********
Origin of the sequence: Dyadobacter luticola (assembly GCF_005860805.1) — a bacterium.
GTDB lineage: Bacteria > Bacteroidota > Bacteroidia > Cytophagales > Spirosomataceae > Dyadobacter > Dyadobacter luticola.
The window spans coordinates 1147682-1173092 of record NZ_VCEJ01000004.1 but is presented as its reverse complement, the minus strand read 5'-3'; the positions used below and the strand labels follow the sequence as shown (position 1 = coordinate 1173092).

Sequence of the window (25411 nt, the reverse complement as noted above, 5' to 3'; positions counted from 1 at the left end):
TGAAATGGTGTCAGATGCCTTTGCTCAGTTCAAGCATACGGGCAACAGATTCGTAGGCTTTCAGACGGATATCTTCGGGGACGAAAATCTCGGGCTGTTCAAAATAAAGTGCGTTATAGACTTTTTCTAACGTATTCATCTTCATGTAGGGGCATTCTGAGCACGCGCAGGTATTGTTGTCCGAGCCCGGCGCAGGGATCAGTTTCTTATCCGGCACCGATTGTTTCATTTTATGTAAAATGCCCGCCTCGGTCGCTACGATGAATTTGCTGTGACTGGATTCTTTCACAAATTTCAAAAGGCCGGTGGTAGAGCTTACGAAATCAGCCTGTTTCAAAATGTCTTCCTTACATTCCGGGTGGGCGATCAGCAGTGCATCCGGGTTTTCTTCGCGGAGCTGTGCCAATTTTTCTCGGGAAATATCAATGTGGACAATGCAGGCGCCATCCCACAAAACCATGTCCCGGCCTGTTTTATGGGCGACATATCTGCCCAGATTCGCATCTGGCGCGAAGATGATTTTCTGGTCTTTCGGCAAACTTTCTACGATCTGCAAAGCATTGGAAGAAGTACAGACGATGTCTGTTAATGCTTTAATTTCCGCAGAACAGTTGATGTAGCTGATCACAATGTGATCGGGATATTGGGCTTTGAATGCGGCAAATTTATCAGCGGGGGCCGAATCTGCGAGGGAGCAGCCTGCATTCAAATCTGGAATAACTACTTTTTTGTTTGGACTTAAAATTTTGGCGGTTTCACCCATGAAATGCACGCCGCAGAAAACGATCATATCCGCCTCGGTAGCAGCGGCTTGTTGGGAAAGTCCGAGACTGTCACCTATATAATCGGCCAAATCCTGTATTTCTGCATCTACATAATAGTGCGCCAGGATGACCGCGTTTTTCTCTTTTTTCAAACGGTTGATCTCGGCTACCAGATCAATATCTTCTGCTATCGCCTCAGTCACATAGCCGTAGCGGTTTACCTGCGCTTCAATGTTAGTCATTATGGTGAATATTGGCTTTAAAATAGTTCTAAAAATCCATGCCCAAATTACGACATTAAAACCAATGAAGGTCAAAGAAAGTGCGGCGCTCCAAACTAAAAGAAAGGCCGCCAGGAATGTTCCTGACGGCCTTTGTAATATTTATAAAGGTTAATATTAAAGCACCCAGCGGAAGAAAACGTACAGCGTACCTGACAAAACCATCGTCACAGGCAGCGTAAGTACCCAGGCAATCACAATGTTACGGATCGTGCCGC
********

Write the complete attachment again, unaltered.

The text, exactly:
Origin of the sequence: Dyadobacter luticola (assembly GCF_005860805.1) — a bacterium.
GTDB lineage: Bacteria > Bacteroidota > Bacteroidia > Cytophagales > Spirosomataceae > Dyadobacter > Dyadobacter luticola.
The window spans coordinates 1147682-1173092 of record NZ_VCEJ01000004.1 but is presented as its reverse complement, the minus strand read 5'-3'; the positions used below and the strand labels follow the sequence as shown (position 1 = coordinate 1173092).

Sequence of the window (25411 nt, the reverse complement as noted above, 5' to 3'; positions counted from 1 at the left end):
TGAAATGGTGTCAGATGCCTTTGCTCAGTTCAAGCATACGGGCAACAGATTCGTAGGCTTTCAGACGGATATCTTCGGGGACGAAAATCTCGGGCTGTTCAAAATAAAGTGCGTTATAGACTTTTTCTAACGTATTCATCTTCATGTAGGGGCATTCTGAGCACGCGCAGGTATTGTTGTCCGAGCCCGGCGCAGGGATCAGTTTCTTATCCGGCACCGATTGTTTCATTTTATGTAAAATGCCCGCCTCGGTCGCTACGATGAATTTGCTGTGACTGGATTCTTTCACAAATTTCAAAAGGCCGGTGGTAGAGCTTACGAAATCAGCCTGTTTCAAAATGTCTTCCTTACATTCCGGGTGGGCGATCAGCAGTGCATCCGGGTTTTCTTCGCGGAGCTGTGCCAATTTTTCTCGGGAAATATCAATGTGGACAATGCAGGCGCCATCCCACAAAACCATGTCCCGGCCTGTTTTATGGGCGACATATCTGCCCAGATTCGCATCTGGCGCGAAGATGATTTTCTGGTCTTTCGGCAAACTTTCTACGATCTGCAAAGCATTGGAAGAAGTACAGACGATGTCTGTTAATGCTTTAATTTCCGCAGAACAGTTGATGTAGCTGATCACAATGTGATCGGGATATTGGGCTTTGAATGCGGCAAATTTATCAGCGGGGGCCGAATCTGCGAGGGAGCAGCCTGCATTCAAATCTGGAATAACTACTTTTTTGTTTGGACTTAAAATTTTGGCGGTTTCACCCATGAAATGCACGCCGCAGAAAACGATCATATCCGCCTCGGTAGCAGCGGCTTGTTGGGAAAGTCCGAGACTGTCACCTATATAATCGGCCAAATCCTGTATTTCTGCATCTACATAATAGTGCGCCAGGATGACCGCGTTTTTCTCTTTTTTCAAACGGTTGATCTCGGCTACCAGATCAATATCTTCTGCTATCGCCTCAGTCACATAGCCGTAGCGGTTTACCTGCGCTTCAATGTTAGTCATTATGGTGAATATTGGCTTTAAAATAGTTCTAAAAATCCATGCCCAAATTACGACATTAAAACCAATGAAGGTCAAAGAAAGTGCGGCGCTCCAAACTAAAAGAAAGGCCGCCAGGAATGTTCCTGACGGCCTTTGTAATATTTATAAAGGTTAATATTAAAGCACCCAGCGGAAGAAAACGTACAGCGTACCTGACAAAACCATCGTCACAGGCAGCGTAAGTACCCAGGCAATCACAATGTTACGGATCGTGCCGC